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Updated on July 31, 2023
7 min read

Throwing Up After Drinking

Why Do I Throw Up After Drinking Alcohol?

You'll likely feel nauseous or experience vomiting if you drink too much. This is because it takes work for our bodies to break down alcohol.

An enzyme called alcohol dehydrogenase works to break down alcohol as you consume it. First, it breaks alcohol down to acetaldehyde and then to acetic acid. It will be harder for your body to metabolize alcohol if you drink too much too quickly.

You'll start to get drunk when you drink faster than your body can break down alcohol. Even if you do not have an alcohol addiction, excessive drinking is dangerous and life-threatening.


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5 Reasons You’re Throwing Up After Drinking

When the acetaldehyde levels are too high, your liver can’t process any more alcohol. Throwing up is your body’s way of getting rid of a toxin. When you drink too much, your body will start to reject alcohol.

There are five reasons why you may be throwing up after drinking:

1. Hangover Symptoms

Hangover symptoms vary from person to person depending on several factors:

  • How much you've consumed
  • How hydrated you are
  • Your food intake before and while drinking
  • Your weight
  • Your age
  • Your sex

Some common hangover symptoms include:

  • Fatigue
  • Weakness
  • Excessive thirst
  • Dry mouth
  • Rapid heartbeat
  • Palpitations
  • Headaches
  • Muscle aches
  • Nausea with or without vomiting
  • Stomach pain
  • Poor or decreased sleep
  • Increased sensitivity to light and sound
  • Dizziness
  • Shakiness
  • Decreased ability to concentrate
  • Depression
  • Anxiety
  • Irritability

It’s important to rehydrate your body if you are hungover. Drinking water or energy drinks is important to replenish the salts, electrolytes, and potassium you've lost after drinking. You can also eat food and practice relaxation techniques to help alleviate symptoms. 

2. Alcohol Intoxication Symptoms

Alcohol poisoning is a severe form of alcohol intoxication that happens if you drink too much alcohol. Binge drinking elevates blood alcohol concentration (BAC) to .08 g/dL or above.

The more drinks you consume in a shorter period, the higher and faster your BAC level will rise. As it does, you increase your chances of getting alcohol poisoning. 

Typically, alcohol intoxication or poisoning symptoms include the following:

  • Confusion/stupor
  • Vomiting
  • Seizures
  • Slow or irregular breathing (less than eight breaths a minute or a gap of more than 10 seconds between breaths)
  • Blue-tinged skin or pale skin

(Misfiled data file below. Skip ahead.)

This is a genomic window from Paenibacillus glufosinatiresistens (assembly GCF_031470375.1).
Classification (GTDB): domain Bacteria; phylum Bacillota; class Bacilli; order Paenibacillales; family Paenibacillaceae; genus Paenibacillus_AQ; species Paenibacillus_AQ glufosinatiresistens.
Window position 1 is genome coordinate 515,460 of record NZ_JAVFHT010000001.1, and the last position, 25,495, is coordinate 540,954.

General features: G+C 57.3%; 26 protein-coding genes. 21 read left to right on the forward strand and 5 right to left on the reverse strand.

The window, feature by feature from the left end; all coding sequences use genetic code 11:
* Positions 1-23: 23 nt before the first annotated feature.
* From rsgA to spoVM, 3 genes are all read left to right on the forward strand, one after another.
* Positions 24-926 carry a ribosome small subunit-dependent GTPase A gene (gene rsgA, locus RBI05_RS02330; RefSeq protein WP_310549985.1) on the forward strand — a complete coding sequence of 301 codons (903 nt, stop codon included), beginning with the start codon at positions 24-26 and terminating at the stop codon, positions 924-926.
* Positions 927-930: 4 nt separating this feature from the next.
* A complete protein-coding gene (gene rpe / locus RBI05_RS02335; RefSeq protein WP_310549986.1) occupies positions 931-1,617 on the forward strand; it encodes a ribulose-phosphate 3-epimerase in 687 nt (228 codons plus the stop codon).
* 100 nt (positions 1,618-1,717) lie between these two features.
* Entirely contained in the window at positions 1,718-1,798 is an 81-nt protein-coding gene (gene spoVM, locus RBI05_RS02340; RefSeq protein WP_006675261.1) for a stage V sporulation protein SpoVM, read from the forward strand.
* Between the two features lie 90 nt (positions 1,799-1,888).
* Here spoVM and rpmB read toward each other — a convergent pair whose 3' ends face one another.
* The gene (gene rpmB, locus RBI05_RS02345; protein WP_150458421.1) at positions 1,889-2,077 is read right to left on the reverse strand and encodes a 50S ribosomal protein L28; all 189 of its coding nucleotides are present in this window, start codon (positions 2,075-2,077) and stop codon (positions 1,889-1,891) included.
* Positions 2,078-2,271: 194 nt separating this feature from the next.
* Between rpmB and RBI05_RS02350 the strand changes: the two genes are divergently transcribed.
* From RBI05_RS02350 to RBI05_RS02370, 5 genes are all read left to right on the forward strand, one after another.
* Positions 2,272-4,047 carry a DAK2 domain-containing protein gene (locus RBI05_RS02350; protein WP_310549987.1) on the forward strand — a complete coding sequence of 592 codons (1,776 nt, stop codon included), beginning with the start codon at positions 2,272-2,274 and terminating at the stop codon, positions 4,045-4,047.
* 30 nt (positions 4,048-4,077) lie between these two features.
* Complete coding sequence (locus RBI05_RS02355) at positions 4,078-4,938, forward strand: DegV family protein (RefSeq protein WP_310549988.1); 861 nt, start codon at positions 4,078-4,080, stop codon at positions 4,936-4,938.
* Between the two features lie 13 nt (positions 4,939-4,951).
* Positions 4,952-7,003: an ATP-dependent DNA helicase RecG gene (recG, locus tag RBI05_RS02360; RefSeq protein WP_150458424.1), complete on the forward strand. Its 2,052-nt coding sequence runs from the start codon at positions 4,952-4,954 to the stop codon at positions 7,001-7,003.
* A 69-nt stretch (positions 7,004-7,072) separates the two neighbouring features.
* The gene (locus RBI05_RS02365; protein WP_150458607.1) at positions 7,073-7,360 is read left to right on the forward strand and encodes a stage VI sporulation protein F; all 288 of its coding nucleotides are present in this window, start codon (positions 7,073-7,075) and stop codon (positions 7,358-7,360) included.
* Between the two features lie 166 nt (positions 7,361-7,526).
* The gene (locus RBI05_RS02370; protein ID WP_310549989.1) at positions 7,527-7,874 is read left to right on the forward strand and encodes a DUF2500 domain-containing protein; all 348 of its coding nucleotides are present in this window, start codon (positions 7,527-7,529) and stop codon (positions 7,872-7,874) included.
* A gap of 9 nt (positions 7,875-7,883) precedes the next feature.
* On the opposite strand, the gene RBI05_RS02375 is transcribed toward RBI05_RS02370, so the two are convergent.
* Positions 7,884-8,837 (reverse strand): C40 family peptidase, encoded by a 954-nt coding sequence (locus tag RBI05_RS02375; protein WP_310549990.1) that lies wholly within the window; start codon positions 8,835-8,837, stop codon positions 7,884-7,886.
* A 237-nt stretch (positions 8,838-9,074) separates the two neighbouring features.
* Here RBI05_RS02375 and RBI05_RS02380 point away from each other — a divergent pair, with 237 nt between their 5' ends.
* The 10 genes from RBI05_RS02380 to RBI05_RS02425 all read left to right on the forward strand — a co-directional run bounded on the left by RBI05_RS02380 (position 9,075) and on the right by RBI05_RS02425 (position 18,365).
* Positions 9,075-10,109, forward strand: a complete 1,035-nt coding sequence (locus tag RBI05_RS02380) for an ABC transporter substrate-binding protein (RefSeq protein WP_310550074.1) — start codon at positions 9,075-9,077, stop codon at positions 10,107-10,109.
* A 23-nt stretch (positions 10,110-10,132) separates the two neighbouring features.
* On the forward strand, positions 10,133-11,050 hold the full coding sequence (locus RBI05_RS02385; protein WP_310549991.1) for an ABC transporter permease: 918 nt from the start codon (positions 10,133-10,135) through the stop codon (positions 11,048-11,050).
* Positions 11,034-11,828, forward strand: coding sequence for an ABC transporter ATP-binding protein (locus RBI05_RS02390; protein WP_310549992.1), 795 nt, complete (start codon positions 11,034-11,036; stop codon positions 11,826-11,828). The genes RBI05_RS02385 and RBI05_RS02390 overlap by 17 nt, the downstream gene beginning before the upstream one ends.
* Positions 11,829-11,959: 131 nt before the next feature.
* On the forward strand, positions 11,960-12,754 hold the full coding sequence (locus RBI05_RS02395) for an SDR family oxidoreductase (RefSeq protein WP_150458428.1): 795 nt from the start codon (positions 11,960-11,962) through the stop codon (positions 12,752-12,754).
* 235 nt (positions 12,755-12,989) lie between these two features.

• Hypothermia (low body temperature)
  • Passing out or blacking out
  • Unconsciousness

If you suspect someone has alcohol poisoning, call for medical help immediately. Alcohol poisoning can result in death if left untreated.

3. Alcohol Gastritis

Alcohol gastritis refers to inflammation of the stomach lining due to alcohol consumption. Alcohol can disrupt the mucus that covers the stomach lining, which causes stomach acid to disrupt surrounding cells. This can cause you to bleed and may make you throw up. 

4. Alcohol Intolerance 

Alcohol intolerance is genetic. It is caused by a deficiency of alcohol dehydrogenase, the liver enzymes responsible for breaking down toxins in alcohol. 

When your liver can’t metabolize these toxins, they remain in your bloodstream longer than usual. This can make you feel sick and throw up from drinking.

5. Alcoholic Ketoacidosis

Alcoholic ketoacidosis (AKA), also known as alcoholic ketosis or alcoholic acidosis, is a metabolic complication of alcohol use and starvation. AKA happens from heavy drinking on an empty stomach. However, it can lead to vomiting or worse, including sudden death.

How to Stop Throwing Up After Drinking

You can't stop yourself from throwing up after drinking; it's your body's natural response to excess alcohol. Rather than making yourself stop throwing up, consider ways to help you feel better while your body rids itself of alcohol.  

Some key ways to reduce vomiting and nausea include:

  • Rest: Sleep and relaxation can help your body recuperate faster
  • Rehydrate: Sip water and other drinks with electrolytes slowly to help your body hydrate effectively
  • Eat simple foods: Try eating bland foods, like crackers or toast, to reduce the chance of vomiting again
  • Take ibuprofen: Pain relievers can help with the negative side effects of a hangover; consider taking them to avoid an upset stomach
  • Avoid drinking when you wake up: Give your system a break and allow it to recover after a night of throwing up

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Benefits of Throwing Up After Drinking

Alcohol is a stomach irritant, so it’s normal to feel nauseous after drinking it. Throwing up can reduce stomach pain and nausea.

Sometimes, your body can’t absorb the alcohol you’re drinking quickly enough. In this case, vomiting is a natural response. However, the risks of throwing up far outweigh the benefits.


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Risks of Throwing Up After Drinking